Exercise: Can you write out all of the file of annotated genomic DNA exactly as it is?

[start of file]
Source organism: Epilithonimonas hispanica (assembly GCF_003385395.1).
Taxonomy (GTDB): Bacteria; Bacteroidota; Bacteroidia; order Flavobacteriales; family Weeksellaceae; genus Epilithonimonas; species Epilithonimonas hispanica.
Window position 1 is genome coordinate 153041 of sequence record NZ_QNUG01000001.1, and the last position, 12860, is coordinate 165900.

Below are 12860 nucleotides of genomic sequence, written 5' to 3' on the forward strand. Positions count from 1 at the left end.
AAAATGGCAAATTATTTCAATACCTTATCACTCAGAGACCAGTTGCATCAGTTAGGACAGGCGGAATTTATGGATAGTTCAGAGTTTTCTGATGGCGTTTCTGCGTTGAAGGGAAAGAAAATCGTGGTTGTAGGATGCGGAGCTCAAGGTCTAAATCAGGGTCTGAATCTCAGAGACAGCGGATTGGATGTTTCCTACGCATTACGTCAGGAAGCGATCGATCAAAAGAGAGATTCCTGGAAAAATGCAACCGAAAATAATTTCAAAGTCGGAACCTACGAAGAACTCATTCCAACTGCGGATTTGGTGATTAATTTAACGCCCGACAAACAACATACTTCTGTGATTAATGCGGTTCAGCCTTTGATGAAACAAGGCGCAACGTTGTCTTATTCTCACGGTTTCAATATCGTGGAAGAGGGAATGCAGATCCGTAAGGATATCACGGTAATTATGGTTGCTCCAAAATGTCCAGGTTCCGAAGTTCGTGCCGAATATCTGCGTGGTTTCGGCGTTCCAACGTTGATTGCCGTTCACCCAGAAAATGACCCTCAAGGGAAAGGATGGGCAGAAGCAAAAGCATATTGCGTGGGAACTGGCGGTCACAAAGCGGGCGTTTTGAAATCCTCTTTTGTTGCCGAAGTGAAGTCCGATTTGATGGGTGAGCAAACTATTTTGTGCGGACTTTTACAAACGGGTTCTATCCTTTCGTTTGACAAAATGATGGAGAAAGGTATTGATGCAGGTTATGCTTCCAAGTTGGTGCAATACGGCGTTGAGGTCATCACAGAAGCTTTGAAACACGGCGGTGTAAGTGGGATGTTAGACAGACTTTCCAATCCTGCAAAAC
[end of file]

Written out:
Source organism: Epilithonimonas hispanica (assembly GCF_003385395.1).
Taxonomy (GTDB): Bacteria; Bacteroidota; Bacteroidia; order Flavobacteriales; family Weeksellaceae; genus Epilithonimonas; species Epilithonimonas hispanica.
Window position 1 is genome coordinate 153041 of sequence record NZ_QNUG01000001.1, and the last position, 12860, is coordinate 165900.

Below are 12860 nucleotides of genomic sequence, written 5' to 3' on the forward strand. Positions count from 1 at the left end.
AAAATGGCAAATTATTTCAATACCTTATCACTCAGAGACCAGTTGCATCAGTTAGGACAGGCGGAATTTATGGATAGTTCAGAGTTTTCTGATGGCGTTTCTGCGTTGAAGGGAAAGAAAATCGTGGTTGTAGGATGCGGAGCTCAAGGTCTAAATCAGGGTCTGAATCTCAGAGACAGCGGATTGGATGTTTCCTACGCATTACGTCAGGAAGCGATCGATCAAAAGAGAGATTCCTGGAAAAATGCAACCGAAAATAATTTCAAAGTCGGAACCTACGAAGAACTCATTCCAACTGCGGATTTGGTGATTAATTTAACGCCCGACAAACAACATACTTCTGTGATTAATGCGGTTCAGCCTTTGATGAAACAAGGCGCAACGTTGTCTTATTCTCACGGTTTCAATATCGTGGAAGAGGGAATGCAGATCCGTAAGGATATCACGGTAATTATGGTTGCTCCAAAATGTCCAGGTTCCGAAGTTCGTGCCGAATATCTGCGTGGTTTCGGCGTTCCAACGTTGATTGCCGTTCACCCAGAAAATGACCCTCAAGGGAAAGGATGGGCAGAAGCAAAAGCATATTGCGTGGGAACTGGCGGTCACAAAGCGGGCGTTTTGAAATCCTCTTTTGTTGCCGAAGTGAAGTCCGATTTGATGGGTGAGCAAACTATTTTGTGCGGACTTTTACAAACGGGTTCTATCCTTTCGTTTGACAAAATGATGGAGAAAGGTATTGATGCAGGTTATGCTTCCAAGTTGGTGCAATACGGCGTTGAGGTCATCACAGAAGCTTTGAAACACGGCGGTGTAAGTGGGATGTTAGACAGACTTTCCAATCCTGCAAAAC